Virtual class and children food patterns during pandemic: a review

Sandeep ; Sudha Rathore; O. M. Prakash (et al.)

Published: July 2022   Journal: Journal of Educational and Social Research,
The new normal due to COVID-19 has changed the dynamics of every aspect of on life, be it household, professional life, finances, education or the food patterns. There has been lack of a fixed routine in the lives of children because of closure of schools, therefore the routine of wake up, sleep, time food timings have gone haywire. Children are indirectly affected by the pandemic, through poor diet, mental health effects, social isolation, screen addiction, unhealthy and irregular food habits. This paper is aimed at discussing the potential effect of pandemic on nutritional status of children; especially when children are indulged in continue classes for long hours, sitting one place. Data from various research papers have been discussed in this review paper, highlighting the impact of the new normal health of covid-19 on the nutritional health of children this situation requires effective and practical measures which can be adopted at the home setting to enhance the nutritional status and overall wellbeing of the children.
There should always be a free lunch: the impact of COVID-19 lockdown suspension of the mid-day meal on nutriture of primary school children in Karnataka, India

Prashanth Thankachan; Sumithra Selvam; Agnita R. Narendra (et al.)

Published: July 2022   Journal: BMJ Nutrition, Prevention & Health

The COVID-19 pandemic lockdown in 2020 resulted in school closures with eventual suspension of the mid-day meal programme, biannual deworming and iron–folic acid supplements. One year into the lockdown, we evaluated the impact of the withdrawal of these programmes on the nutritional status of rural primary-school children, aged 6–12 years, in Karnataka, India.  Anthropometry, haemoglobin, serum ferritin and C reactive protein were measured in 290 children at two time points, 1 year apart, starting from just before the lockdown (February 2020 to February 2021).

Outcomes in neonates born to mothers with COVID-19 during the second wave in India

Sushma Malik; Dipty Jain; Chandrakant M. Bokade (et al.)

Published: July 2022   Journal: European Journal of Pediatric
COVID-19 pandemic has affected all age groups globally including pregnant women and their neonates. The aim of the study was to understand outcomes in neonates of mothers with COVID-19 during the first and second waves of COVID-19 pandemic. A retrospective analysis of 2524 neonates born to SARS-CoV-2-infected mothers was conducted during the first wave (n = 1782) and second wave (n = 742) of the COVID-19 pandemic at five study sites of the PregCovid registry in Maharashtra, India. A significant difference was noted in preterm birth, which was higher in the second wave (15.0%, 111/742) compared to the first wave (7.8%, 139/1782) (P < 0.001). The proportion of neonates requiring NICU admission was significantly higher in the second wave (19.0%, 141/742) as compared to that in the first wave (14.8%, 264/1782) (P < 0.05). On comparing regional differences, significantly higher neonatal complications were reported from Mumbai metropolitan region (P < 0.05). During the second wave of COVID-19, birth asphyxia and prematurity were 3.8- and 2.1-fold higher respectively (P < 0.001). Neonatal resuscitation at birth was significantly higher in second wave (3.4%, 25/742 vs 1.8%, 32/1782) (P < 0.05). The prevalence of SARS-CoV-2 infection in neonates was comparable (4.2% vs 4.6%) with no significant difference between the two waves.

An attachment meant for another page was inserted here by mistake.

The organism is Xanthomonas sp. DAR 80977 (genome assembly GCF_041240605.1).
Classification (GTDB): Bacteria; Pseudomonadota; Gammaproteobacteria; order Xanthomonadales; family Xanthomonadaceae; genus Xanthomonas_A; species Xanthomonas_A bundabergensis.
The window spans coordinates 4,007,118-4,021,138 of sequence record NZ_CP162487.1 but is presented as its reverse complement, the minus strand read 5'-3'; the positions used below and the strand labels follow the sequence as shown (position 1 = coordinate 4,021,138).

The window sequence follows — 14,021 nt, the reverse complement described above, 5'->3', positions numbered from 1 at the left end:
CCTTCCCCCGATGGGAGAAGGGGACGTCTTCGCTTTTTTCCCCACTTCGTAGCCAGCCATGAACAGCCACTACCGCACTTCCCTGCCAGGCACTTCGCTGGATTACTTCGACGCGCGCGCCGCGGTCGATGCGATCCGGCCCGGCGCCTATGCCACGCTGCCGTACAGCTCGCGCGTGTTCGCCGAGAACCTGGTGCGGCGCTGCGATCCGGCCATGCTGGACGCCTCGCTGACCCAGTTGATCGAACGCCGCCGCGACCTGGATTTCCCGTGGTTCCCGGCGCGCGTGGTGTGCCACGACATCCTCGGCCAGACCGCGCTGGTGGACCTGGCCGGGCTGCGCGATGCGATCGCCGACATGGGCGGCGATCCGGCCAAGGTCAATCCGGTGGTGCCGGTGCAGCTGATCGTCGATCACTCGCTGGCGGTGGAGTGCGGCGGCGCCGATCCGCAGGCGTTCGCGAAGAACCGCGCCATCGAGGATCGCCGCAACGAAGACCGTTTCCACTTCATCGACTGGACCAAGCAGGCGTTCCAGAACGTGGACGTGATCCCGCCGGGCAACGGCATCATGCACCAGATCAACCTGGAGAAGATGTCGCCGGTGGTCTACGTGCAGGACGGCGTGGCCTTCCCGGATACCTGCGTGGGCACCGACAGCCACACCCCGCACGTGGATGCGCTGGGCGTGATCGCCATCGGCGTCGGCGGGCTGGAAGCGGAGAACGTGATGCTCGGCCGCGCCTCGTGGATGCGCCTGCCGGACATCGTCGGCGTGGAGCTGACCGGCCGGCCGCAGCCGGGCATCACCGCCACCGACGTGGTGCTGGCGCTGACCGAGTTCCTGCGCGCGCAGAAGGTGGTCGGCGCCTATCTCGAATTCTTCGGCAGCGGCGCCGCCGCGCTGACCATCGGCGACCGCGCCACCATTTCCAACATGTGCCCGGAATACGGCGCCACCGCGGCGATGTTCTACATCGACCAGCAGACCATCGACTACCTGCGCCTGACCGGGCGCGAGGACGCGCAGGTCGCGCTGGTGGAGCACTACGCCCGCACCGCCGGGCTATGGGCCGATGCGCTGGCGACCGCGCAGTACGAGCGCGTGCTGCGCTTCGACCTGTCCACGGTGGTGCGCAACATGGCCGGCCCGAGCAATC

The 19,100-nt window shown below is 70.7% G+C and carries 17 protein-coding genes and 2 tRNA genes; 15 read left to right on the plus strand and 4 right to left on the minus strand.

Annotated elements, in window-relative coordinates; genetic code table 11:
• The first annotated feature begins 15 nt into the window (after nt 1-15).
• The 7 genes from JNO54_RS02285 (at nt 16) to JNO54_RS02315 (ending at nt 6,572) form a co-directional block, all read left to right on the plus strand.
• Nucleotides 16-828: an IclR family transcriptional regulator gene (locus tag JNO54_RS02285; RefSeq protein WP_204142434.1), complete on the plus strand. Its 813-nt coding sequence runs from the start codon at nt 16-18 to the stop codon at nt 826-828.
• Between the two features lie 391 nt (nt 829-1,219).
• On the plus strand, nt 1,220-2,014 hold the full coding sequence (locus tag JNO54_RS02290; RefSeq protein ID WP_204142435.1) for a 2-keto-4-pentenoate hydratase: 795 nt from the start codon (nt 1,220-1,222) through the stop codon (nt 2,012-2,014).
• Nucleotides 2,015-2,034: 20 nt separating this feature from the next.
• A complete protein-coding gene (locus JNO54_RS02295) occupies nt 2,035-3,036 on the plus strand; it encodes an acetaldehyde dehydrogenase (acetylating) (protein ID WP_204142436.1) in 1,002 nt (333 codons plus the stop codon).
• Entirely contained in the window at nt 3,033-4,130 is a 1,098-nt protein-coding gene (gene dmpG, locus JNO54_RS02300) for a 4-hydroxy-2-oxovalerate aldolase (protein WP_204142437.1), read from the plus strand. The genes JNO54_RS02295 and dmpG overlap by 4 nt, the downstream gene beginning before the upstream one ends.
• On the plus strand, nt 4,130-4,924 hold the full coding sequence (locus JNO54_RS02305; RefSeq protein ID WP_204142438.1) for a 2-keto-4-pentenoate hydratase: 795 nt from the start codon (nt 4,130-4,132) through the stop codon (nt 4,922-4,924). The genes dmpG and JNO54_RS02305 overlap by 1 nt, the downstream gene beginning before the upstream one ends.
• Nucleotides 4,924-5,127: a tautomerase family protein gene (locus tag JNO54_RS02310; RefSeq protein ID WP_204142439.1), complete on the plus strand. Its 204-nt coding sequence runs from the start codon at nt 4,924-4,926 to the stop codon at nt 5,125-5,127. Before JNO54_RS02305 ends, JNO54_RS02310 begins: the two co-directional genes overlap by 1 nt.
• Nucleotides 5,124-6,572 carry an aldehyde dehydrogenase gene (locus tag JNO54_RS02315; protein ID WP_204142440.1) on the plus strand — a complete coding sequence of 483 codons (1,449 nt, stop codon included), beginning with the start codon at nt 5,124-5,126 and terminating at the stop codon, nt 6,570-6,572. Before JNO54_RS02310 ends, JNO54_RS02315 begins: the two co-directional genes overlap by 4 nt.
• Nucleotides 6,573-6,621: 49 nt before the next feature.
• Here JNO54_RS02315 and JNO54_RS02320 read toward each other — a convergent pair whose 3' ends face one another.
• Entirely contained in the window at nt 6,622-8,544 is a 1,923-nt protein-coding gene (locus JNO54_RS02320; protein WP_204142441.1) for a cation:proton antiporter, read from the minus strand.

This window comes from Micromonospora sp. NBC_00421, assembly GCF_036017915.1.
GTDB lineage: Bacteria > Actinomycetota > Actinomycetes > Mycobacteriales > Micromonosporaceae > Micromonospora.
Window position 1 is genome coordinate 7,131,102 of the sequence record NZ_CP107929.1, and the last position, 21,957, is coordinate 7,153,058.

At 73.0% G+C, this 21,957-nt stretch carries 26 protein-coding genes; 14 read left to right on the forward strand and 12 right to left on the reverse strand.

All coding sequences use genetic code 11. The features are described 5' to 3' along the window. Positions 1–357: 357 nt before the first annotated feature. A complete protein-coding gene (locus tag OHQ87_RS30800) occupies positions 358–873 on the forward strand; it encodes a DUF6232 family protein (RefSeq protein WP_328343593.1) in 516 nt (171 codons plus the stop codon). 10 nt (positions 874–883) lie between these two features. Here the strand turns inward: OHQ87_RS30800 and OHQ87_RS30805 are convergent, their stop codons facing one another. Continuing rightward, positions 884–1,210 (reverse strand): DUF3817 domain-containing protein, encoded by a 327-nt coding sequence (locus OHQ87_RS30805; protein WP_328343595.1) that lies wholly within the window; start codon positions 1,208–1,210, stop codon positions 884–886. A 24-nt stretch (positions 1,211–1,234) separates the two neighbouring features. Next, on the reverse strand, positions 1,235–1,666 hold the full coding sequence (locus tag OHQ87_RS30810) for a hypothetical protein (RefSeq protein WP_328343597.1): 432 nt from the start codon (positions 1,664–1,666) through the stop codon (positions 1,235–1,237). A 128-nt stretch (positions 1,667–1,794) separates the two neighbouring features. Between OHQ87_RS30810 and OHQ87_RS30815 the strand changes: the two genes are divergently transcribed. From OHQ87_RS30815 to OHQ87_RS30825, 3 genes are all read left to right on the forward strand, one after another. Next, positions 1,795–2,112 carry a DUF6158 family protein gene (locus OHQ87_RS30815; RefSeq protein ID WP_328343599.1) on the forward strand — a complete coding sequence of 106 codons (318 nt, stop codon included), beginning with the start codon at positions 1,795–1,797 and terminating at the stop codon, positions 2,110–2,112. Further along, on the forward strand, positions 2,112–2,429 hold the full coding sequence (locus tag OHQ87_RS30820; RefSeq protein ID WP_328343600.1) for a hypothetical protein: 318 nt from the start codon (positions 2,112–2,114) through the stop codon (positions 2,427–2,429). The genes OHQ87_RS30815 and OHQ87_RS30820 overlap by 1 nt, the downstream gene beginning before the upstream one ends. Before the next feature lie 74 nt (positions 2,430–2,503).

The impact of screen time and mobile dependency on cognition, socialization and behaviour among early childhood students during the Covid pandemic- perception of the parents

Joseph Genimon Vadakkemulanjanal; Thomas M. Agnes; Elizabeth Sneha (et al.)

Published: June 2022   Journal: Digital Education
Digital technology systems are adopted rapidly throughout the globe for the virtual learning process especially with the outbreak of the Covid-19 pandemic. Digital screen-based gadgets are integrated to provide a seamless interactive medium of learning even before the initiation of formal education. Studies on the technology use of younger children are critical as uncontrolled gadget use affects their developmental stages yet these studies are still in the infancy stage. This study analyses the psychoeducational impact of extended use of digital gadgets and mobile dependency on early childhood manifested through their cognition, socialization and behaviour. This descriptive study is based on the random responses of 511 parents about their young children of 3-6 years distributed at five civil districts of Kerala State.
1 - 15 of 126

UNICEF Innocenti's Children and COVID-19 Library is a database collecting research from around the world on COVID-19 and its impacts on children and adolescents.


Subscribe to updates on new research about COVID-19 & children



facebook twitter linkedin google+ reddit print email
Article Article

Check our quarterly thematic digests on children and COVID-19

Each quarterly thematic digest features the latest evidence drawn from the Children and COVID-19 Research Library on a particular topic of interest.
Campaign Campaign

COVID-19 & Children: Rapid Research Response

UNICEF Innocenti is mobilizing a rapid research response in line with UNICEF’s global response to the COVID-19 crisis. The initiatives we’ve begun will provide the broad range of evidence needed to inform our work to scale up rapid assessment, develop urgent mitigating strategies in programming and advocacy, and preparation of interventions to respond to the medium and longer-term consequences of the COVID-19 crisis. The research projects cover a rapid review of evidence, education analysis, and social and economic policies.